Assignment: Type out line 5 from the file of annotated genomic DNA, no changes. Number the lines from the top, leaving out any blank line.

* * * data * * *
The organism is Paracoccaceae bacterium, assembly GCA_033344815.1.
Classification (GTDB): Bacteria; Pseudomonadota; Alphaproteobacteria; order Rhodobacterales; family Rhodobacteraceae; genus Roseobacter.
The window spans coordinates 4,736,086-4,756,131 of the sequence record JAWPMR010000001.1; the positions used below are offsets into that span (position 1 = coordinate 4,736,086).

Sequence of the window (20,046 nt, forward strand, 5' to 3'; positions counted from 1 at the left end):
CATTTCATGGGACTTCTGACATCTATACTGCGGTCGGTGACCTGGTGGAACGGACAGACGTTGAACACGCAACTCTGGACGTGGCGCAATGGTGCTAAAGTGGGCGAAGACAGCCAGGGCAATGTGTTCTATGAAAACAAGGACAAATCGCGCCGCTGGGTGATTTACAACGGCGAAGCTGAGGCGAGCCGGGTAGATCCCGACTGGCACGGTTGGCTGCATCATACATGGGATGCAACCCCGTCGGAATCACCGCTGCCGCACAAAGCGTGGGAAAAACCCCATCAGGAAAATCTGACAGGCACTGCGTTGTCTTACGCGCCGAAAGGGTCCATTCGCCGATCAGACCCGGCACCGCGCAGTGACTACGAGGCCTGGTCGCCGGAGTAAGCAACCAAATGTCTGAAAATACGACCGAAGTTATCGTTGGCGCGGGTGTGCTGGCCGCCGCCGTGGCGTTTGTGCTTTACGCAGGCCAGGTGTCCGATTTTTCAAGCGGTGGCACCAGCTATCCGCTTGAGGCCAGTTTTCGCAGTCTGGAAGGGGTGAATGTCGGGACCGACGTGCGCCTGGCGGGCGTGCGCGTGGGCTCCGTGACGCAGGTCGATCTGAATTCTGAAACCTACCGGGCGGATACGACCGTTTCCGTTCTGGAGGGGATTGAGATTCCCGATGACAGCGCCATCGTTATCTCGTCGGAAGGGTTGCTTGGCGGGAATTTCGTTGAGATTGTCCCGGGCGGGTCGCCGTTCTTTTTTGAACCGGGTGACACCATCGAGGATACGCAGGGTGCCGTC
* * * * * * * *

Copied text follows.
CATTTCATGGGACTTCTGACATCTATACTGCGGTCGGTGACCTGGTGGAACGGACAGACGTTGAACACGCAACTCTGGACGTGGCGCAATGGTGCTAAAGTGGGCGAAGACAGCCAGGGCAATGTGTTCTATGAAAACAAGGACAAATCGCGCCGCTGGGTGATTTACAACGGCGAAGCTGAGGCGAGCCGGGTAGATCCCGACTGGCACGGTTGGCTGCATCATACATGGGATGCAACCCCGTCGGAATCACCGCTGCCGCACAAAGCGTGGGAAAAACCCCATCAGGAAAATCTGACAGGCACTGCGTTGTCTTACGCGCCGAAAGGGTCCATTCGCCGATCAGACCCGGCACCGCGCAGTGACTACGAGGCCTGGTCGCCGGAGTAAGCAACCAAATGTCTGAAAATACGACCGAAGTTATCGTTGGCGCGGGTGTGCTGGCCGCCGCCGTGGCGTTTGTGCTTTACGCAGGCCAGGTGTCCGATTTTTCAAGCGGTGGCACCAGCTATCCGCTTGAGGCCAGTTTTCGCAGTCTGGAAGGGGTGAATGTCGGGACCGACGTGCGCCTGGCGGGCGTGCGCGTGGGCTCCGTGACGCAGGTCGATCTGAATTCTGAAACCTACCGGGCGGATACGACCGTTTCCGTTCTGGAGGGGATTGAGATTCCCGATGACAGCGCCATCGTTATCTCGTCGGAAGGGTTGCTTGGCGGGAATTTCGTTGAGATTGTCCCGGGCGGGTCGCCGTTCTTTTTTGAACCGGGTGACACCATCGAGGATACGCAGGGTGCCGTC